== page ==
Book Writing and Formatting Programs: the Love-Hate

Since I self-published my own book, to the present day in which I format books professionally, I have used a number of programs, including these:

  1. MS Word
  2. Libreoffice
  3. Scrivener
  4. Scribus
  5. InDesign
  6. Sigil
  7. Calibre.

I began formatting with MS Word because most of the instruction guides were for that program rather than for Libreoffice, which is what I’ve used to write my books. I had to use our family computer for MS Word, which had an older copy. I despise MS Word. That said, with the instruction manuals and the help of a liquid diet, I figured it out (by liquid diet, I mean raw milk and coffee, as I couldn’t tear myself away from my project long enough to eat real food). From there, I proceeded to convert to pdf for print and an HTML file for ebook; I knew of no other way.

At that time, on my own little netbook I took everywhere, I had a Linux base and Libreoffice. Libreoffice is one of the best (IMO) word processors available. I still use it as my primary writing program. These days, it has some fancy elements such as word-tracking and dropcaps, but its best feature for formatting is the system of styles, whereby you can create your front matter, first-chapter pages for left vs right, and back matter. Documents export to pdf looking very professional. Of course, you can get a reasonably professional looking document with MS Word as well. I prefer Libreoffice because it’s logical in the way it’s set up.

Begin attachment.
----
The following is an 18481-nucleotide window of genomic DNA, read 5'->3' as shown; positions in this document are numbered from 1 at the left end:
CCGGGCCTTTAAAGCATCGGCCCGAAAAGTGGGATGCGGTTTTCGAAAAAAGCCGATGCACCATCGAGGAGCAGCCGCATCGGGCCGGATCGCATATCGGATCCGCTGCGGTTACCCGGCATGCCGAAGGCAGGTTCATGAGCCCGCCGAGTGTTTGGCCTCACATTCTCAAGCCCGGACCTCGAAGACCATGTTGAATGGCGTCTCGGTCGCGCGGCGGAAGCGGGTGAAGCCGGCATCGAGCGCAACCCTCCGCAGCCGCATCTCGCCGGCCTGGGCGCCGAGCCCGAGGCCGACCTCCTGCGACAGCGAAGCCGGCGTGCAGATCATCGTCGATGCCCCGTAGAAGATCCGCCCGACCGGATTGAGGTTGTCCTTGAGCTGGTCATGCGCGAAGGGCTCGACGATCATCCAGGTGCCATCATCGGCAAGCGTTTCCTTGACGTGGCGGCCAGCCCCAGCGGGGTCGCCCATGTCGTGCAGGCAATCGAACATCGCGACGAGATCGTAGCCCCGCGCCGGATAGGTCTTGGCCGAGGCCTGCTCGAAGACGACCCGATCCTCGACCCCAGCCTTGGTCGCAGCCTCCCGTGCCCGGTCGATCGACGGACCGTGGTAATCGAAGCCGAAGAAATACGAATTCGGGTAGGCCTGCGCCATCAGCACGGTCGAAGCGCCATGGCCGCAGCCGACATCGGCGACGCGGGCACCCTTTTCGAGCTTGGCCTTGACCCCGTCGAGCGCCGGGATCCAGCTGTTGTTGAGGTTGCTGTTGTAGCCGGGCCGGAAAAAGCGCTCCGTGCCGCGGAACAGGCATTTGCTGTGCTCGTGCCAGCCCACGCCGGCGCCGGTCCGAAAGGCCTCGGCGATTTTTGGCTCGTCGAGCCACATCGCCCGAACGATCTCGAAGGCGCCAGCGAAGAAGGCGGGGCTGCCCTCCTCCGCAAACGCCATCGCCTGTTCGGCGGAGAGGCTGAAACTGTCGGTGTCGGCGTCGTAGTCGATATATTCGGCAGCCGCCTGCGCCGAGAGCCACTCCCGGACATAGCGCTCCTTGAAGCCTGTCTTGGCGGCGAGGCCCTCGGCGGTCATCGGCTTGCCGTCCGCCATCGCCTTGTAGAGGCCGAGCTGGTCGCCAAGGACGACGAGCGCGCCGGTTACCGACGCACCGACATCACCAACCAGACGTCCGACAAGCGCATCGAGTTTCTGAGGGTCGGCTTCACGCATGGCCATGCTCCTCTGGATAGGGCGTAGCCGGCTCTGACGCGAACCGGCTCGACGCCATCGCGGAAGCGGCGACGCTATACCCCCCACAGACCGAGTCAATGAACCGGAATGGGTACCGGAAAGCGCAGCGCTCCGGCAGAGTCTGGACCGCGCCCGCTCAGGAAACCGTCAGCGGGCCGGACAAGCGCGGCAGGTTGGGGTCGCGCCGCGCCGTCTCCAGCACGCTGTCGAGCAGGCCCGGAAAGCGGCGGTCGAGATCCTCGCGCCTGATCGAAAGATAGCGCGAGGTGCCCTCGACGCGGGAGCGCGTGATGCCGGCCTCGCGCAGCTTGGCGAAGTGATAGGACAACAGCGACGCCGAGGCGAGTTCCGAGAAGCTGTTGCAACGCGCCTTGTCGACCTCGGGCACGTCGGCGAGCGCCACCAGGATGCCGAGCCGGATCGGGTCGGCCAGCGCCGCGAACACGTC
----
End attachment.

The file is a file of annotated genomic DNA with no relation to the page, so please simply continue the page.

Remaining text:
Scrivener is a program mainly used for organizing and writing a first draft of a novel. It has some good features, such as “sticky notes”. Some writers love it, some hate it — I’m in between. It’s not a great program for formatting, at least not the version I have (I haven’t recently updated).

However, I would no longer recommend using any word processor for either ebook or print book development. Desktop publishers are much better to work with for print because word-tracking, glyph size, etc. are manually controlled. It’s much easier to eradicate gaps in the text, short end-of-chapter pages, and orphans. Orphans are the lonely lines or stray words at the end of a paragraph that have been pushed to the top of a new page. Additionally, you can use entire font families in desktop publishers (e.g. italics, bold, smallcaps) instead of forcing these styles onto the regular font.

After learning Scribus, the opensource desktop publisher, I decided to go on the Cloud and rent InDesign for a year. InDesign is what professionals use, and it has a handful of sexy fonts. Okay, I’m just going to be honest. I hate InDesign. It was as if it was created for the creative mind rather than the orderly one — a right brain vs a left brain problem? I don’t know. Perhaps opensource programs, not being for the general market, are just a little more plain and orderly. Scribus makes sense to me, so after a number of months of automatic payments to the Adobe beast, I still prefer Scribus.

For ebooks, there is really nothing to compare Sigil to. You can create a decent ebook with Calibre, but why, when there is Sigil? I am, in fact, a little in love with Sigil. Desktop publishers are fairly tedious no matter what program you use. This is because typography is tedious. Building ebooks is fun. It’s relaxing. I love to make stylesheets and build chapters from the ground-up with no dirty background formatting. I would build ebooks for a fun hobby, except that I prefer to be paid.

You didn’t ask for it, and yet I gave it to you anyway! My (now, as of about a year ago!) professional opinion on formatting. To reiterate, the programs I love after all this time are these:

  1. Sigil
  2. Libreoffice (mainly for writing)
  3. Scribus.

If you would like any more unsolicited opinions, let me know. Er, except then they’d be solicited.

Share

Leave a Reply

Your email address will not be published. Required fields are marked *